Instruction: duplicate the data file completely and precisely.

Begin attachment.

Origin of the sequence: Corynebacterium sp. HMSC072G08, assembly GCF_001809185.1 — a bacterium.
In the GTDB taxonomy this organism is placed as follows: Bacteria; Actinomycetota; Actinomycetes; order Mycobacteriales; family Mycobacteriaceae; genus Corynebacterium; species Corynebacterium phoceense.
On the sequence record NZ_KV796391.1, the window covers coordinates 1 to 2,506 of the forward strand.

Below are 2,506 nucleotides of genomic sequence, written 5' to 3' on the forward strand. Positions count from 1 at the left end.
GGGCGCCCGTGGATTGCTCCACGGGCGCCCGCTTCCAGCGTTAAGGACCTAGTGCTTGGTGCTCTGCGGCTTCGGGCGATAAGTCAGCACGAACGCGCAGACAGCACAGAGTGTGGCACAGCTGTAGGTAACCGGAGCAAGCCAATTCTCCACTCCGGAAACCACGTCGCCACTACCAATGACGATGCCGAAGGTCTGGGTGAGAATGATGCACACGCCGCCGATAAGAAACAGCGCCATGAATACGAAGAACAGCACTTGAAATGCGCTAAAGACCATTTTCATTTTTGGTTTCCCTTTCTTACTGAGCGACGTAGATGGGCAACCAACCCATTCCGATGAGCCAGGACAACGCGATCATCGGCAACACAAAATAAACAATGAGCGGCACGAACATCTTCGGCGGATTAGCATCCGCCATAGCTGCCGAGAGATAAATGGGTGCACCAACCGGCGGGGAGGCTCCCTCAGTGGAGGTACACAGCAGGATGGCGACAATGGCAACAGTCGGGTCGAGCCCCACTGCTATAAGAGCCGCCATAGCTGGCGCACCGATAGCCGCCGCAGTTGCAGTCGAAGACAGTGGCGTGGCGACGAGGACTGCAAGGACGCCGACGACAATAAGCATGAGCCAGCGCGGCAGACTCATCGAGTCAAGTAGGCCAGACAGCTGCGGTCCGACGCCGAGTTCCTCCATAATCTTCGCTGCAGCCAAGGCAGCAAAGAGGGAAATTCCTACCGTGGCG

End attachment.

Origin of the sequence: Corynebacterium sp. HMSC072G08, assembly GCF_001809185.1 — a bacterium.
In the GTDB taxonomy this organism is placed as follows: Bacteria; Actinomycetota; Actinomycetes; order Mycobacteriales; family Mycobacteriaceae; genus Corynebacterium; species Corynebacterium phoceense.
On the sequence record NZ_KV796391.1, the window covers coordinates 1 to 2,506 of the forward strand.

Below are 2,506 nucleotides of genomic sequence, written 5' to 3' on the forward strand. Positions count from 1 at the left end.
GGGCGCCCGTGGATTGCTCCACGGGCGCCCGCTTCCAGCGTTAAGGACCTAGTGCTTGGTGCTCTGCGGCTTCGGGCGATAAGTCAGCACGAACGCGCAGACAGCACAGAGTGTGGCACAGCTGTAGGTAACCGGAGCAAGCCAATTCTCCACTCCGGAAACCACGTCGCCACTACCAATGACGATGCCGAAGGTCTGGGTGAGAATGATGCACACGCCGCCGATAAGAAACAGCGCCATGAATACGAAGAACAGCACTTGAAATGCGCTAAAGACCATTTTCATTTTTGGTTTCCCTTTCTTACTGAGCGACGTAGATGGGCAACCAACCCATTCCGATGAGCCAGGACAACGCGATCATCGGCAACACAAAATAAACAATGAGCGGCACGAACATCTTCGGCGGATTAGCATCCGCCATAGCTGCCGAGAGATAAATGGGTGCACCAACCGGCGGGGAGGCTCCCTCAGTGGAGGTACACAGCAGGATGGCGACAATGGCAACAGTCGGGTCGAGCCCCACTGCTATAAGAGCCGCCATAGCTGGCGCACCGATAGCCGCCGCAGTTGCAGTCGAAGACAGTGGCGTGGCGACGAGGACTGCAAGGACGCCGACGACAATAAGCATGAGCCAGCGCGGCAGACTCATCGAGTCAAGTAGGCCAGACAGCTGCGGTCCGACGCCGAGTTCCTCCATAATCTTCGCTGCAGCCAAGGCAGCAAAGAGGGAAATTCCTACCGTGGCG